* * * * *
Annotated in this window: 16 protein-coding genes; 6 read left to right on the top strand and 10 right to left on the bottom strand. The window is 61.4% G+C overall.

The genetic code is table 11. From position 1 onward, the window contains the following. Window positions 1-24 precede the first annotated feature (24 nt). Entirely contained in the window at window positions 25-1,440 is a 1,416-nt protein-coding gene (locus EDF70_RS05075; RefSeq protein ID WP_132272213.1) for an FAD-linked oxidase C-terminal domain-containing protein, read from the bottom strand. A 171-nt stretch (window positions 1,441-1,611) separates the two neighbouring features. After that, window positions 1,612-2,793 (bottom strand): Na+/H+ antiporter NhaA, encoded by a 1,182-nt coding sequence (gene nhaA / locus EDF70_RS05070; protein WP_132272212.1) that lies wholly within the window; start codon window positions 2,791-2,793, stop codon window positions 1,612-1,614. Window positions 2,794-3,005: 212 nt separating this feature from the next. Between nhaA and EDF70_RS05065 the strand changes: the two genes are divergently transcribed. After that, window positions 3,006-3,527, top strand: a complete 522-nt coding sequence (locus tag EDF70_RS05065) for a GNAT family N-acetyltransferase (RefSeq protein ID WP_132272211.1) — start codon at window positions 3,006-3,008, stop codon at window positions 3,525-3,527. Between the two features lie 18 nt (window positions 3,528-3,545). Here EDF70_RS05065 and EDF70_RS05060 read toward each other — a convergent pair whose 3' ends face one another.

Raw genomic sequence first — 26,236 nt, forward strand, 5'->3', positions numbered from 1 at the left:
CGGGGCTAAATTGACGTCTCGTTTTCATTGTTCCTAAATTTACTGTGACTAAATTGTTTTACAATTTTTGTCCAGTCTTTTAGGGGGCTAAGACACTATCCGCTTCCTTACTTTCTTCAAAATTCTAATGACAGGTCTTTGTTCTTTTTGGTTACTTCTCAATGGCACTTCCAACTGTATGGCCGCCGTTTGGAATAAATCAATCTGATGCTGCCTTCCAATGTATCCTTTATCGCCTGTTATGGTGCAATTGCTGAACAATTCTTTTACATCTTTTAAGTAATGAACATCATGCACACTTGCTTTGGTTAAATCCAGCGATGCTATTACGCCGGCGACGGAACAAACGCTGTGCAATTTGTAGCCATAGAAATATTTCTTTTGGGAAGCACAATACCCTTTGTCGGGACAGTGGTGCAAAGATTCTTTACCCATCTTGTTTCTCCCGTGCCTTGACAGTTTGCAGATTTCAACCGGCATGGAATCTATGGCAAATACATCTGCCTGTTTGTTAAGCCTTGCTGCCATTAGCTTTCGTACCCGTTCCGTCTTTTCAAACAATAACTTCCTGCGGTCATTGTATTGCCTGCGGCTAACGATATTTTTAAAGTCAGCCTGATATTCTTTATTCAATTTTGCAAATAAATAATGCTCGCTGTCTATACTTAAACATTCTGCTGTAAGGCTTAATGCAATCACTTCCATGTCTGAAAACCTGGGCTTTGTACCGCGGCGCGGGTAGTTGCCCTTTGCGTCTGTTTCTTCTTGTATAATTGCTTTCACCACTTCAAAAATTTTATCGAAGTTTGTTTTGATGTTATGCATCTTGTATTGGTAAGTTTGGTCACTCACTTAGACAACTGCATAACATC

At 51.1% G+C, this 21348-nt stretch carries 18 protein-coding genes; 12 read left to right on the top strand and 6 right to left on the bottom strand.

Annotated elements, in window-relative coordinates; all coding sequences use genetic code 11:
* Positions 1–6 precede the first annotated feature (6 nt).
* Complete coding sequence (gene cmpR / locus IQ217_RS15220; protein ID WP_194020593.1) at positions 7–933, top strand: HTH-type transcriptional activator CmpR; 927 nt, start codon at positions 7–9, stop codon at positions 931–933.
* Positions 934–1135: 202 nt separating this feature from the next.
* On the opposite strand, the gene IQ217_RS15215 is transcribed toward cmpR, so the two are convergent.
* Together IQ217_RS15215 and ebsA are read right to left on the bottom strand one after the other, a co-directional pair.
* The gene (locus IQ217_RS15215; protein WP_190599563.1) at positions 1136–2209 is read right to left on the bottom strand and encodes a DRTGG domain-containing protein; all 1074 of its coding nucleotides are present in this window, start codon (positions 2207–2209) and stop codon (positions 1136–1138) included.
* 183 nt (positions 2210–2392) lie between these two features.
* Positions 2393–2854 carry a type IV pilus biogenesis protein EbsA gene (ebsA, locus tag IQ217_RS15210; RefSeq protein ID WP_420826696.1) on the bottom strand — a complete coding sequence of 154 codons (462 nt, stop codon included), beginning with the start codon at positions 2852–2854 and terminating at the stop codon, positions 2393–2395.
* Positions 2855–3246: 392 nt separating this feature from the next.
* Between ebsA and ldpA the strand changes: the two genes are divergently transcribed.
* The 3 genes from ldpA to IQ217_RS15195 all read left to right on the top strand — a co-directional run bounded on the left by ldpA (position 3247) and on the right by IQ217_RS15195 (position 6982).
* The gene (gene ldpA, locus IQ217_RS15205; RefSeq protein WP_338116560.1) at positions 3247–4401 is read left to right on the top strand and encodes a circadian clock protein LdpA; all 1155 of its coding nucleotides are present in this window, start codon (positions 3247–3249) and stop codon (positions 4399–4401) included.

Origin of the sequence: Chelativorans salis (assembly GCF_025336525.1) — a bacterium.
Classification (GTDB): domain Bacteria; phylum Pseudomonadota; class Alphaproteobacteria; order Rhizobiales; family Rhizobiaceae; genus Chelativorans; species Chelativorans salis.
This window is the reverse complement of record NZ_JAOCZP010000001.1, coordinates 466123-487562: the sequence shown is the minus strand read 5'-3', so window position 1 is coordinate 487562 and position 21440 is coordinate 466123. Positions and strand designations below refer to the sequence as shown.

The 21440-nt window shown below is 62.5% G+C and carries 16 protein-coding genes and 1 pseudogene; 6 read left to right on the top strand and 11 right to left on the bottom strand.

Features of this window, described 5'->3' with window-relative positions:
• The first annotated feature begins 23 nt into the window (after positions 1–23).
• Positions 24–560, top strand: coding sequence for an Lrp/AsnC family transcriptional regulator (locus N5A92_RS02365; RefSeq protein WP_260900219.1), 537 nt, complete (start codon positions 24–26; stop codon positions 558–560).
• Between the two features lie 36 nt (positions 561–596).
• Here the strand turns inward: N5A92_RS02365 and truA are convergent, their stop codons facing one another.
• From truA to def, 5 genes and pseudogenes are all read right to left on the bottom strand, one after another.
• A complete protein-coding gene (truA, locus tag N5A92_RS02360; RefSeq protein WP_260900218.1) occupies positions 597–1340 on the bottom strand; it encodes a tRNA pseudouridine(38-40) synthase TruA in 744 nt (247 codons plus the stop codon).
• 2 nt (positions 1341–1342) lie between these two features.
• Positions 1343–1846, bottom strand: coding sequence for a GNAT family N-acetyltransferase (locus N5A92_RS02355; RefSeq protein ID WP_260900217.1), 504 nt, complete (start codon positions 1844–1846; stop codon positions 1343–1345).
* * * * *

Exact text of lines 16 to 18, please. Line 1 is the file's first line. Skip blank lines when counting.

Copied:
* Between ebsA and ldpA the strand changes: the two genes are divergently transcribed.
* The 3 genes from ldpA to IQ217_RS15195 all read left to right on the top strand — a co-directional run bounded on the left by ldpA (position 3247) and on the right by IQ217_RS15195 (position 6982).
* The gene (gene ldpA, locus IQ217_RS15205; RefSeq protein WP_338116560.1) at positions 3247–4401 is read left to right on the top strand and encodes a circadian clock protein LdpA; all 1155 of its coding nucleotides are present in this window, start codon (positions 3247–3249) and stop codon (positions 4399–4401) included.